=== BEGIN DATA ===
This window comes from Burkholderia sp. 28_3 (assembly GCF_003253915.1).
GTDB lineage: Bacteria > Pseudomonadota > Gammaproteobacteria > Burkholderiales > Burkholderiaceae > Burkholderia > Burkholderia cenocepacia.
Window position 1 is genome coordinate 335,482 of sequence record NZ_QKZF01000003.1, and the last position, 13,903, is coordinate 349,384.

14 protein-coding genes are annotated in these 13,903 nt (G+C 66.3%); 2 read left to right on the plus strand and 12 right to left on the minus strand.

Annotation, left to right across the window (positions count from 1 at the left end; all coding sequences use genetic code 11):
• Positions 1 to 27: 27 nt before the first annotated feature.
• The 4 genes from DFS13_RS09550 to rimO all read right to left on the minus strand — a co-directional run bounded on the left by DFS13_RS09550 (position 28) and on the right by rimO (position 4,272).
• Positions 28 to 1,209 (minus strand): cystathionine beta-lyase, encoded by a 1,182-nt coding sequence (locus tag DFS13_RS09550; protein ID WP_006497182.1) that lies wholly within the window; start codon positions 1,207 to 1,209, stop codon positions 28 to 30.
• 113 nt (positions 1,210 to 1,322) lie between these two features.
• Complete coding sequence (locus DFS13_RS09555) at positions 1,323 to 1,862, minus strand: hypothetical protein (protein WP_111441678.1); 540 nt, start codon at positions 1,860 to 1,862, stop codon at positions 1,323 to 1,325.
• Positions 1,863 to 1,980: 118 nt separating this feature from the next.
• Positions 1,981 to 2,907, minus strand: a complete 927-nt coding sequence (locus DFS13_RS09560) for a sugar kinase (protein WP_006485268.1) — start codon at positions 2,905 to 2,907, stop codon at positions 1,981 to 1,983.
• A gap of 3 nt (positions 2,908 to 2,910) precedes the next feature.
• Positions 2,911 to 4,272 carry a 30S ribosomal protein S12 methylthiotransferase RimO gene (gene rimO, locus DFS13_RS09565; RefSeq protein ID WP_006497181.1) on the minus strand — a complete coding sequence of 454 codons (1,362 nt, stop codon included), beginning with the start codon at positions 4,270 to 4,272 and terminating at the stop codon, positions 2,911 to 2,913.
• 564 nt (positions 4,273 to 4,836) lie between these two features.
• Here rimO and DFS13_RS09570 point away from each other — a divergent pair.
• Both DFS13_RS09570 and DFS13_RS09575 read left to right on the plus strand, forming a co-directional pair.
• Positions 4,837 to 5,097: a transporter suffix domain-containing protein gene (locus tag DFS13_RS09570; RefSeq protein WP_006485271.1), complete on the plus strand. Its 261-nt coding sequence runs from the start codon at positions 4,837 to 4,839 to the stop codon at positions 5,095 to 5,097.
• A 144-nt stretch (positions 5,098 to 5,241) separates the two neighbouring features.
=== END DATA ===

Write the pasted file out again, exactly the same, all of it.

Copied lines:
This window comes from Burkholderia sp. 28_3 (assembly GCF_003253915.1).
GTDB lineage: Bacteria > Pseudomonadota > Gammaproteobacteria > Burkholderiales > Burkholderiaceae > Burkholderia > Burkholderia cenocepacia.
Window position 1 is genome coordinate 335,482 of sequence record NZ_QKZF01000003.1, and the last position, 13,903, is coordinate 349,384.

14 protein-coding genes are annotated in these 13,903 nt (G+C 66.3%); 2 read left to right on the plus strand and 12 right to left on the minus strand.

Annotation, left to right across the window (positions count from 1 at the left end; all coding sequences use genetic code 11):
• Positions 1 to 27: 27 nt before the first annotated feature.
• The 4 genes from DFS13_RS09550 to rimO all read right to left on the minus strand — a co-directional run bounded on the left by DFS13_RS09550 (position 28) and on the right by rimO (position 4,272).
• Positions 28 to 1,209 (minus strand): cystathionine beta-lyase, encoded by a 1,182-nt coding sequence (locus tag DFS13_RS09550; protein ID WP_006497182.1) that lies wholly within the window; start codon positions 1,207 to 1,209, stop codon positions 28 to 30.
• 113 nt (positions 1,210 to 1,322) lie between these two features.
• Complete coding sequence (locus DFS13_RS09555) at positions 1,323 to 1,862, minus strand: hypothetical protein (protein WP_111441678.1); 540 nt, start codon at positions 1,860 to 1,862, stop codon at positions 1,323 to 1,325.
• Positions 1,863 to 1,980: 118 nt separating this feature from the next.
• Positions 1,981 to 2,907, minus strand: a complete 927-nt coding sequence (locus DFS13_RS09560) for a sugar kinase (protein WP_006485268.1) — start codon at positions 2,905 to 2,907, stop codon at positions 1,981 to 1,983.
• A gap of 3 nt (positions 2,908 to 2,910) precedes the next feature.
• Positions 2,911 to 4,272 carry a 30S ribosomal protein S12 methylthiotransferase RimO gene (gene rimO, locus DFS13_RS09565; RefSeq protein ID WP_006497181.1) on the minus strand — a complete coding sequence of 454 codons (1,362 nt, stop codon included), beginning with the start codon at positions 4,270 to 4,272 and terminating at the stop codon, positions 2,911 to 2,913.
• 564 nt (positions 4,273 to 4,836) lie between these two features.
• Here rimO and DFS13_RS09570 point away from each other — a divergent pair.
• Both DFS13_RS09570 and DFS13_RS09575 read left to right on the plus strand, forming a co-directional pair.
• Positions 4,837 to 5,097: a transporter suffix domain-containing protein gene (locus tag DFS13_RS09570; RefSeq protein WP_006485271.1), complete on the plus strand. Its 261-nt coding sequence runs from the start codon at positions 4,837 to 4,839 to the stop codon at positions 5,095 to 5,097.
• A 144-nt stretch (positions 5,098 to 5,241) separates the two neighbouring features.